“Are we seeing more snakes than usual this spring?” They seem to be everywhere I look!” -Not that I know of; but we seem to go thru this same time every spring. Weather is nice so we’re all spending a lot of time outside. Warm days but not hot yet, so the snakes are getting out and sunning a lot and warming up. Plus it’s mating season. So, put it all together and that’s usually why we see more snakes this time of the year. Most are the common garter snake, but Ohio has quite a collection of snakes that can be found around the state – with only three venomous snakes. You can buy or print a copy of ‘A Pocket Guide to Ohio Snakes’ on the internet.
“Is it too late to try to attract hummingbirds into our yard?” -Absolutely not! First, get that hummingbird feeder(s) out and available. Then look to plant flowering plants hummers enjoy. You’ll find many of those plants also help attract butterflies and bees as well! Here are a few tips for you:
Try www.hummingbirds.net to learn more and watch their migration. -Hummers seem to always be looking for food, but they do rest, perch, and build nests. Plant and create a nice environment close by for resting and nesting. -Use hummingbird feeders. -Garden for hummers when trying to attract and keep them in your yard. No sense of smell, so plant flowers having nectar and great visibility. The red and orange flowers get the most attention. Just like with the butterflies, reduce the use of pesticides in your garden. Host Plants for Hummingbirds: -Morning Glory, Scarlet Runners, Trumpet vine, Honeysuckle vine, Butterfly bush, Azalea, Bee Balm, Butterfly Weed, Delphinium, Garden Lilies, Hosta, Hibiscus, Salvia, Penstemon, Catmint, Lobelia, Daylily, Coral Bells, Coneflower, Campanula, Columbine, Agastache, Canna, Cardinal Flower, Hollyhock, Foxglove, Pentas, Fuchsia, Impatiens, Petunias, Yucca, Four O’Clocks, Phlox, plus many more!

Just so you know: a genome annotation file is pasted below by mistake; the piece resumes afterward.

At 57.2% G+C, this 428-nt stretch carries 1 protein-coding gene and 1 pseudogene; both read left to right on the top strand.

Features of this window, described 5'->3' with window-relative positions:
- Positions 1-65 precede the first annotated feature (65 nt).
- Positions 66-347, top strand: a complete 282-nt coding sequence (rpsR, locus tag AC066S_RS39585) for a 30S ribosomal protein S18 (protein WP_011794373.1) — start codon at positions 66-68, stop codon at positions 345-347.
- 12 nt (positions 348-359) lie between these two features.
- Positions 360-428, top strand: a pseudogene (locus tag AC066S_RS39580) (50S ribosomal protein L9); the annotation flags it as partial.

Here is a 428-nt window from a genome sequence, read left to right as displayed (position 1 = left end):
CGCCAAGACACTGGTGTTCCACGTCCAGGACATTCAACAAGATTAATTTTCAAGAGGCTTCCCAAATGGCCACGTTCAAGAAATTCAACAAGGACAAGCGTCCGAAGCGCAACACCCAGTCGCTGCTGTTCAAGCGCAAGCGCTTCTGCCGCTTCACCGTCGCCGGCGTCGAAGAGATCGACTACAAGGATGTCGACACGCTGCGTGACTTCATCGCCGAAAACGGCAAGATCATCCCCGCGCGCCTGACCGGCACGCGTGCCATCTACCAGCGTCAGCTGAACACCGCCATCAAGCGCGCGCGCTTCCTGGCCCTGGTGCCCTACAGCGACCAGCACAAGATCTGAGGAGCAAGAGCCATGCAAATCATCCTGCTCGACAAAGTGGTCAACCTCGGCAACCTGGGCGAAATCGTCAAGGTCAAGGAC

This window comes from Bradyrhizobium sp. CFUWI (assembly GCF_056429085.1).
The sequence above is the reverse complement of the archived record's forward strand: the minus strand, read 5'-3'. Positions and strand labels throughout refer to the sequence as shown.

“We’re getting ready to create a new perennial bed. We’ve removed the sod, so what do you suggest our next move would be?” I’d say get yourself some good compost or my favorite, Pine Soil Conditioner (pinefines), which is what the Cincinnati Botanical Garden and Zoo uses to prep their beds, get a nice layer on top of the soil, and till it in. I’d even use it as a soil amendment as I planted, and for the initial topdressing mulch.